Agelas dispar Duchassaing & Michelotti, 1864, Duchassaing & Michelotti, 1864

Parra-Velandia, Fernando J., Zea, Sven & Van Soest, Rob W. M., 2014, Reef sponges of the genus Agelas (Porifera: Demospongiae) from the Greater Caribbean, Zootaxa 3794 (3), pp. 301-343: 306-311

publication ID

http://dx.doi.org/10.11646/zootaxa.3794.3.1

publication LSID

lsid:zoobank.org:pub:51852298-F299-4392-9C89-A6FD14D3E1D0

DOI

http://doi.org/10.5281/zenodo.5691121

persistent identifier

http://treatment.plazi.org/id/03F7DF34-C007-FFC1-FF40-CC03DD57EE58

treatment provided by

Plazi

scientific name

Agelas dispar Duchassaing & Michelotti, 1864
status

 

Agelas dispar Duchassaing & Michelotti, 1864  

Figs. 1 View FIGURE 1 D, 2, 15C, 15 E

Etymology from Latin, meaning dissimilar, different.

Agelas dispar Duchassaing & Michelotti, 1864: 76   , pl. 15 Fig. 1 View FIGURE 1 .

For synonymy and taxonomic treatment, see Wiedenmayer (1977: 128), Zea (1987: 207), and remarks herein. In addition:

Agelas dispar   ; Boury-Esnault 1973: 285, Fig. 45, pl. 1, Fig. 8 View FIGURE 8 ; Solé-Cava et al. 1981: 131, Figs. 7 View FIGURE 7 , 20; Pulitzer-Finali 1986: 107, Fig. 32 A; Lehnert 1993: 50, Figs. 22, 79– 82 (but Figure 22 does not seem to match); Gammill 1997: 43, Figs. 41, 45, 50, 52; Lehnert & van Soest 1998: 81; 1999: 154; Assmann 2000: 38, pl. 6 (in part, brown morphotype only, Figs. B and C; Figs. A and D are A. sventres   ); Valderrama 2001: 49; Alcolado 2002: 61; Díaz 2005: 470; Collin et al. 2005: 650; Erpenbeck et al. 2007: 1564; Mothes et al. 2007: 85; Muricy et al. 2008: 82, figs.; Rützler et al. 2009: 302; Zea et al. 2009; Moraes 2011: 166, figs.; Muricy et al. 2011: 38; Alcolado & Busutil 2012: 69.

Agelas sparsus   ; de Laubenfels 1936: 73; Alcolado 1976: 4.

Agelas sparsus   var. clavaeformis   ; Alcolado 1976: 4.

Agelas dispar   f. clavaeformis; Alcolado 2002: 61; Alcolado & Busutil 2012: 69.

Agelas   sp. 2; Pulitzer-Finali 1986: 113, Fig. 32 G.

[Non: A. dispar   ; van Soest 1981: 10, 34; Alvarez & Díaz 1985: 81, Fig. 23; Green et al. 1986: 130, Figs. 5 View FIGURE 5 –6; Kobluk & van Soest 1989: 1216 (= Agelas sventres   ); Wintermann-Kilian & Kilian 1984: 132 (unknown identity)].

Material and distribution. Holotype ( ZMA – POR 607) examined at the Zoölogisch Museum Amsterdam, collected in Saint Martin. Duchassaing & Michelotti (1864) mention that this species is also present in Guadeloupe, St. Croix, St. Thomas and Vieques. There is no mention of depth. The material reviewed here includes (but is not restricted to) specimens from Barbados (INV– POR 919), Belize (INV– POR 948, 953), Rosario Islands (INV– POR 962; see also Zea 1987), San Andres Island (INV– POR 976; see also Zea 1987 from Old Providence), Jamaica (INV– POR 1002), and the Bahamas (INV– POR 824, 933). F. Parra-Velandia observed this species in Curaçao at the island shelf eastern border off Boca Tabla, and S. Zea also observed this species at La Parguera, SW Puerto Rico and Bocas del Toro, Panamá. At the ZMA collection there are specimens from Puerto Rico ( ZMA – POR 3318), St. Eustatius ( ZMA – POR 3955), Brazil ( ZMA – POR 17312 View Materials ) and Martinique ( ZMA – POR 3582).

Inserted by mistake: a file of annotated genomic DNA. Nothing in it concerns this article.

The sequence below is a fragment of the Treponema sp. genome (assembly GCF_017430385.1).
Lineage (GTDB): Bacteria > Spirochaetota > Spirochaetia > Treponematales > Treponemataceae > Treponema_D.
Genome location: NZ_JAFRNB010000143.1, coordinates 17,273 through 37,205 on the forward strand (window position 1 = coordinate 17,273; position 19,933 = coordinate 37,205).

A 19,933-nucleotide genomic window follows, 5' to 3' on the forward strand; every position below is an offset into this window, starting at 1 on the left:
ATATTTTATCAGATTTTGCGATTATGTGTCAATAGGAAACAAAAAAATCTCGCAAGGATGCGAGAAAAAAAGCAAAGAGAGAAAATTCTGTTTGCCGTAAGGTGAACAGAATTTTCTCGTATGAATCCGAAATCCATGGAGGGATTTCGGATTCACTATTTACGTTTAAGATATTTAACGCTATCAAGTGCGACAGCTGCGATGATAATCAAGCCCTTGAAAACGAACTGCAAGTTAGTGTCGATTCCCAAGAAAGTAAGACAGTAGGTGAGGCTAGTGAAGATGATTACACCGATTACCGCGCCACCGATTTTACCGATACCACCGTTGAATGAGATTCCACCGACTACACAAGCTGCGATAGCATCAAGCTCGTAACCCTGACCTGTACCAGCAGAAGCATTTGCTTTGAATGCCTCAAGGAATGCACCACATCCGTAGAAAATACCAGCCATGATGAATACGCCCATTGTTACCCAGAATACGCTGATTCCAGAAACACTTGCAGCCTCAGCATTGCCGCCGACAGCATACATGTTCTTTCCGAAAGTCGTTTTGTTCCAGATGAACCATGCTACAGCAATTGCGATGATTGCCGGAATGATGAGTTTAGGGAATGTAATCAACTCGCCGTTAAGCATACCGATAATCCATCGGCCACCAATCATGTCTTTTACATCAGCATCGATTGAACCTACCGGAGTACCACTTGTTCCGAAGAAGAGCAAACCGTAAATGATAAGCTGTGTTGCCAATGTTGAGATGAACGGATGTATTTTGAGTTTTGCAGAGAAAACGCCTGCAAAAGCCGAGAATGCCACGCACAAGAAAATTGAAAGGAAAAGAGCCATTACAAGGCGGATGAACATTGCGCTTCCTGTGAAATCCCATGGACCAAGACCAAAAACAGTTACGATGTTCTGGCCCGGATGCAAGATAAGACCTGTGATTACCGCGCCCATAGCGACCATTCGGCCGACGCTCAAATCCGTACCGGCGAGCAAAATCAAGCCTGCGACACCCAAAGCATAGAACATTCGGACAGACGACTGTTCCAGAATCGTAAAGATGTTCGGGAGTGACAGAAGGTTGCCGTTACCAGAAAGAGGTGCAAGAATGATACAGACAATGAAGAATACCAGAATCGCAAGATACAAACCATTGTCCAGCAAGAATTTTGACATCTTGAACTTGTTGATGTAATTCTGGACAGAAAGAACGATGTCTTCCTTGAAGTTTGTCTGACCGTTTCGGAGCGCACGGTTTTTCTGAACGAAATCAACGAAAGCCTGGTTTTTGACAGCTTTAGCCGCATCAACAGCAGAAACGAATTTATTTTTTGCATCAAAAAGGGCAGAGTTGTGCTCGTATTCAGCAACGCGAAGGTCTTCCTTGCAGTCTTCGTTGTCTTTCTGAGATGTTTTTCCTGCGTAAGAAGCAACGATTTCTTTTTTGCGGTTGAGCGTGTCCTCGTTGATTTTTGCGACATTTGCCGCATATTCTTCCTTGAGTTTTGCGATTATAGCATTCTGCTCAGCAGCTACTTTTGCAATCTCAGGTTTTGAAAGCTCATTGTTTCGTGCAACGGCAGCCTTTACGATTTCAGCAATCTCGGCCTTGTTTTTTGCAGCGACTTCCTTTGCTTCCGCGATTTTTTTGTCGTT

Previous works (including accounts by Wiedenmayer 1977; Zea 1987) have reported the species also from the Gulf of Mexico (Rützler et al. 2009), Florida (Gammill 1998), the Bahamas ( Gammill 1997; Zea et al. 2009), Cuba ( Alcolado 1976; 2002), Dominican Republic ( Pulitzer-Finali 1986; Weil 2006), Virgin Islands, St. Martin, Guadeloupe ( Duchassaing & Michelotti 1864; Alcolado & Busutil 2002), other areas of Colombia (San Bernardo Islands, Urabá, see Valderrama 2001), and Panama (Díaz 2005; Collin et al. 2005). Also in several areas of continental Brazil (from the North region down south to Rio de Janeiro, Boury-Esnault 1973; Solé-Cava et al. 1981; Mothes et al. 2007; Muricy et al. 2008, 2011) and its oceanic islands (Atol das Rocas, Fernando de Noronha, Isla da Trindade; cf. Moraes 2011). It is absent from Santa Marta rocky and coral reefs, perhaps because of the upwelling there. From the above, we consider A. dispar   a tropical western Atlantic species. Our specimens were found from 1.5 to 32 m in depth, abundant between 17 and 21 m.